IVR Cheat Sheets, And Dirty Tricks?
The IVR debate rumbles on. Could automated voice phone systems be better than just having a human answering the phone? Is it better to cheat the system? Paul English’s cheat sheet has appeared more than 100 TV and radio stations in a month. One company, Angel.com, has been fighting back, first with a pretty harsh broadside, but now appears to have replaced it (the page redirects) with a more measured ‘IVR Cheat Sheet for Businesses’, figuring, I guess, that if you can’t beat ‘em, join ‘em.
Anyway, I got an interesting take on it this morning as a comment appended to my blog from someone who identified herself as Kate, with a believable-looking email address. ‘She’ wrote:
Paul English makes some great points. I saw his piece on ABC World News Tonight and he’s bringing to light that most companies operating in the IVR space have shoddy systems. In my opinion, Angel.com is one of the few companies in the IVR industry trying to change things, however, with web-based next generation systems that link to CRM systems. Small businesses are finally able to create IVR systems (using a self service model if they wish) that are even more sophisticated than what large industry is using. My Dad uses the system for his online ebay store selling vintage posters and autographed baseballs. He’s able to provide far better customer service using Angel.com’s system than he would ever be able to provide on his own. The boon to small business of using these inexpensive, next generation IVR systems is getting lost in the debate.
That’s one well-written comment. I was impressed (as I imagine, would be Angel.com. Not only can they be linked with the little guy (and who wants to bash the little guy?) but they get to bash some of their competitors too). But not being cynical about the posting, I allowed it through and emailed ‘Kate’ with a request to interview her father. If true, it’s a valid point and one to explore.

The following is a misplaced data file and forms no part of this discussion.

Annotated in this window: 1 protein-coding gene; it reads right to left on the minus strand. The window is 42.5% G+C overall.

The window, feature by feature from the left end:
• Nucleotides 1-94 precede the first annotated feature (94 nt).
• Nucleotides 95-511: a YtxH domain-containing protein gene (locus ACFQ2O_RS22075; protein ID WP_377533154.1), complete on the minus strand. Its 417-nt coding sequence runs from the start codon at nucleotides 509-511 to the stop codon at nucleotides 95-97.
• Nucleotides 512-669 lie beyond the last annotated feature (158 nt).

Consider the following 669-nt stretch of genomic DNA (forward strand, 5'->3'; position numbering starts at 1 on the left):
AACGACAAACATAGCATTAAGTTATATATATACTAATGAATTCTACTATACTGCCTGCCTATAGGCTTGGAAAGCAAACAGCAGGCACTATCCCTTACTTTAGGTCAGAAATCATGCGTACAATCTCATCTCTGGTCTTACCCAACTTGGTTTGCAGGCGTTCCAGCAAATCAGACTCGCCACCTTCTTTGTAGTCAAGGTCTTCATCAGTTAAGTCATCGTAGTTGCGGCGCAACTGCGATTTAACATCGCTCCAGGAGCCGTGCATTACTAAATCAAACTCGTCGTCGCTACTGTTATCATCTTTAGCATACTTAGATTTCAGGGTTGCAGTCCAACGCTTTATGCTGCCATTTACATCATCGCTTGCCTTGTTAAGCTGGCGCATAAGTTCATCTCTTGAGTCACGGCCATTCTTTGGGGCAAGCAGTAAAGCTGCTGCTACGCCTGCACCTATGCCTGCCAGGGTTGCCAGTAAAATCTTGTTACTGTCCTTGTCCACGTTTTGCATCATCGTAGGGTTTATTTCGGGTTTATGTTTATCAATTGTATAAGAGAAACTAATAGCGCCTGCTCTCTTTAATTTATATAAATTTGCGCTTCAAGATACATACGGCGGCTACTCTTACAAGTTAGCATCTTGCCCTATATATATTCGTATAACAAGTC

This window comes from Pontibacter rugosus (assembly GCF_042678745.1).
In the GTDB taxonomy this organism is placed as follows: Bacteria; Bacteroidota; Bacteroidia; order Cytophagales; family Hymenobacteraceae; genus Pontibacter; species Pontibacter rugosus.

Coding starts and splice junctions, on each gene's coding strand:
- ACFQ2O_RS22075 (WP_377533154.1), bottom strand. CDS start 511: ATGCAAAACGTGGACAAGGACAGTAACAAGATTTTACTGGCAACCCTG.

What I didn’t expect was for the email to bounce. Not that unusual, especially with comment spam, but not when the given name (‘Kate’) jibes with the email address (‘email@example.com’). Why go to the trouble of putting a believable fake email address, especially when you presumably would be quite happy if someone followed up and got a bit of publicity for your eBay-selling dad? Baffled, I checked the IP address where the comment came from: a Verizon address in Washington DC. Not, coincidentally, that far from Angel.com HQ in McLean, Virginia.
I wish I could say my sleuthing took me further. But I could find no Kate Robins in the phone book, no sign of someone with that Yahoo address on Google, or anyone on eBay who might be her dad (not that surprising; it’s a big place). I’ll keep looking, but if anyone knows Kate Robins, her dad, or could shed any light on this, I’d love to hear from them. I’d hate to think that my blog is being used by anonymous shills to do damage limitation exercises for the IVR/CRM industry. On the other hand, if Kate does exist and just mistyped her email address, I’d love to follow up the angle she suggests.